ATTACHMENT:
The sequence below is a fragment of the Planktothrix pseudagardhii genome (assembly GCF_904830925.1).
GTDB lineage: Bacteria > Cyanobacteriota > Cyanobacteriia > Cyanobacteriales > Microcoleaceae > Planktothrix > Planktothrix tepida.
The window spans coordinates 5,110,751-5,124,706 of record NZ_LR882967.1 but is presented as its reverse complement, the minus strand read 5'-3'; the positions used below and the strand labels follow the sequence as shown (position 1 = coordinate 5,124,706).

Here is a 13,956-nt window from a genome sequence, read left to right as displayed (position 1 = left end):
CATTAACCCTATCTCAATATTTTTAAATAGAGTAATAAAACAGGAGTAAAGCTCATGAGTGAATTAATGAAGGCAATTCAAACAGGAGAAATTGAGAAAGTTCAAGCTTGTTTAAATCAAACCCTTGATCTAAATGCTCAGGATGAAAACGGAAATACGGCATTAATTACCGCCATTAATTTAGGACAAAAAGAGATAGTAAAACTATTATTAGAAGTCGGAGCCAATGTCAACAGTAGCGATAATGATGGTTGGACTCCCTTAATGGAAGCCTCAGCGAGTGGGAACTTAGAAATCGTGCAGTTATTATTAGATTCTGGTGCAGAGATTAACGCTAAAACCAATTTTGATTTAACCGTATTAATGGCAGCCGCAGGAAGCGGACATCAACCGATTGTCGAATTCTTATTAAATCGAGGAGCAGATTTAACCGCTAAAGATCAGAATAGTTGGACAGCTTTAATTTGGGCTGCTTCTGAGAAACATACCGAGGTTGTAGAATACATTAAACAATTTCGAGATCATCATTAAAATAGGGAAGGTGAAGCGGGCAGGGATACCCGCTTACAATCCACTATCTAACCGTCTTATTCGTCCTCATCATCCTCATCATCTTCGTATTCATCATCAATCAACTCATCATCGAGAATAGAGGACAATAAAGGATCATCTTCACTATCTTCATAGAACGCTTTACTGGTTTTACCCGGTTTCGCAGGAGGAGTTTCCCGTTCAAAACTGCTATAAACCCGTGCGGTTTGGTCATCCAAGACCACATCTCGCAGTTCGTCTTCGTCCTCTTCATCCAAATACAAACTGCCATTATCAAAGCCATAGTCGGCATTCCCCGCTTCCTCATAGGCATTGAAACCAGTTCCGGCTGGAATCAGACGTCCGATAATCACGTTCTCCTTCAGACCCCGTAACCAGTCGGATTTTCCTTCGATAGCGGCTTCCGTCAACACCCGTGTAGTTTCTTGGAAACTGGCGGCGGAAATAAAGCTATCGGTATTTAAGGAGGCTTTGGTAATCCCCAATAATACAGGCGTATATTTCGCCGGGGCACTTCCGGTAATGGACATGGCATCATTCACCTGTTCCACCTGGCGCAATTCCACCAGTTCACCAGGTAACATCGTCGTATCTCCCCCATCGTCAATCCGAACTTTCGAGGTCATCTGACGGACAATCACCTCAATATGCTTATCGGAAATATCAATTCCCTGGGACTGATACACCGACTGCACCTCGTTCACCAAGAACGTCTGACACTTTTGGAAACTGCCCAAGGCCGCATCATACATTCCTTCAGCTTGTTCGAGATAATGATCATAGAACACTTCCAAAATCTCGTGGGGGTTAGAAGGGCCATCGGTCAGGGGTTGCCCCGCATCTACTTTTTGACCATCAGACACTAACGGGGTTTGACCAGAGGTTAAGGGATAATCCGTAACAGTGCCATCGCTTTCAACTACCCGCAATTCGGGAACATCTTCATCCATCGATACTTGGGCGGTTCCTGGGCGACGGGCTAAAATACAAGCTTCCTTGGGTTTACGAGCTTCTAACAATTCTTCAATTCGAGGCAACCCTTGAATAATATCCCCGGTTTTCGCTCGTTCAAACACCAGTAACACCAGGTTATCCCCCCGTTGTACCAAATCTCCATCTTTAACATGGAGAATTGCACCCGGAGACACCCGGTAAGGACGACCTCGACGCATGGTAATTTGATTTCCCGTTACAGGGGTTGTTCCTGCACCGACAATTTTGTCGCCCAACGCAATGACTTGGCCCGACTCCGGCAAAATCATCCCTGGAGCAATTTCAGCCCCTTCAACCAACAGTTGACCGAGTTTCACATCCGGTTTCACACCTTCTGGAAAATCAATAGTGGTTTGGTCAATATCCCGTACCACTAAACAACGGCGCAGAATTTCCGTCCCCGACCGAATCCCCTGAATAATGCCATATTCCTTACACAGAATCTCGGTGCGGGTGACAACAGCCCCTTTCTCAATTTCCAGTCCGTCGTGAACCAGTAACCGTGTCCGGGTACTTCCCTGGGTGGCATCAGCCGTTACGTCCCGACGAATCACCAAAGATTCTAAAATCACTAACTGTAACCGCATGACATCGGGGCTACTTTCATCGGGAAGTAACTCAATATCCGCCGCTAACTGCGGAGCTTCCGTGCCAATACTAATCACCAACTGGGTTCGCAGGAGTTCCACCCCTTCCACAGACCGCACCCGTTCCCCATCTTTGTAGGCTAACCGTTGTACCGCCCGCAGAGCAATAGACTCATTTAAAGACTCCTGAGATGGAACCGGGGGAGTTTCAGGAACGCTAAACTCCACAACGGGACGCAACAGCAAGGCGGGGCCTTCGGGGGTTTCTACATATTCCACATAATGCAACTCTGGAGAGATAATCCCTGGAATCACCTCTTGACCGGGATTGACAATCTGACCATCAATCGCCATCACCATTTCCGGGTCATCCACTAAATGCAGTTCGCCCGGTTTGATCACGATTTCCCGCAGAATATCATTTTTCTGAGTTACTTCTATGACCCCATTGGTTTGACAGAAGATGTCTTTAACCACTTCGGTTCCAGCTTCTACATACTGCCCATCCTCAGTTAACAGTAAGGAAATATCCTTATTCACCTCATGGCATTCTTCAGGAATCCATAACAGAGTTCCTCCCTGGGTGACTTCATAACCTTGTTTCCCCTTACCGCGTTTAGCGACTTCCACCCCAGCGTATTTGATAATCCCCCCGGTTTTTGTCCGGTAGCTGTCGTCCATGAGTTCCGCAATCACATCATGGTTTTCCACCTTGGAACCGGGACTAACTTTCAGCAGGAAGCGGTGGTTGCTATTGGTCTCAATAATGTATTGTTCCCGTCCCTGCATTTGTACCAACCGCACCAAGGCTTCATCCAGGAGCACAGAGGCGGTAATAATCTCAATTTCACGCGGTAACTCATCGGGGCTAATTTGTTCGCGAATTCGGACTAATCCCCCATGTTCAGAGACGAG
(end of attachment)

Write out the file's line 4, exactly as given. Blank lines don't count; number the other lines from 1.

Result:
Here is a 13,956-nt window from a genome sequence, read left to right as displayed (position 1 = left end):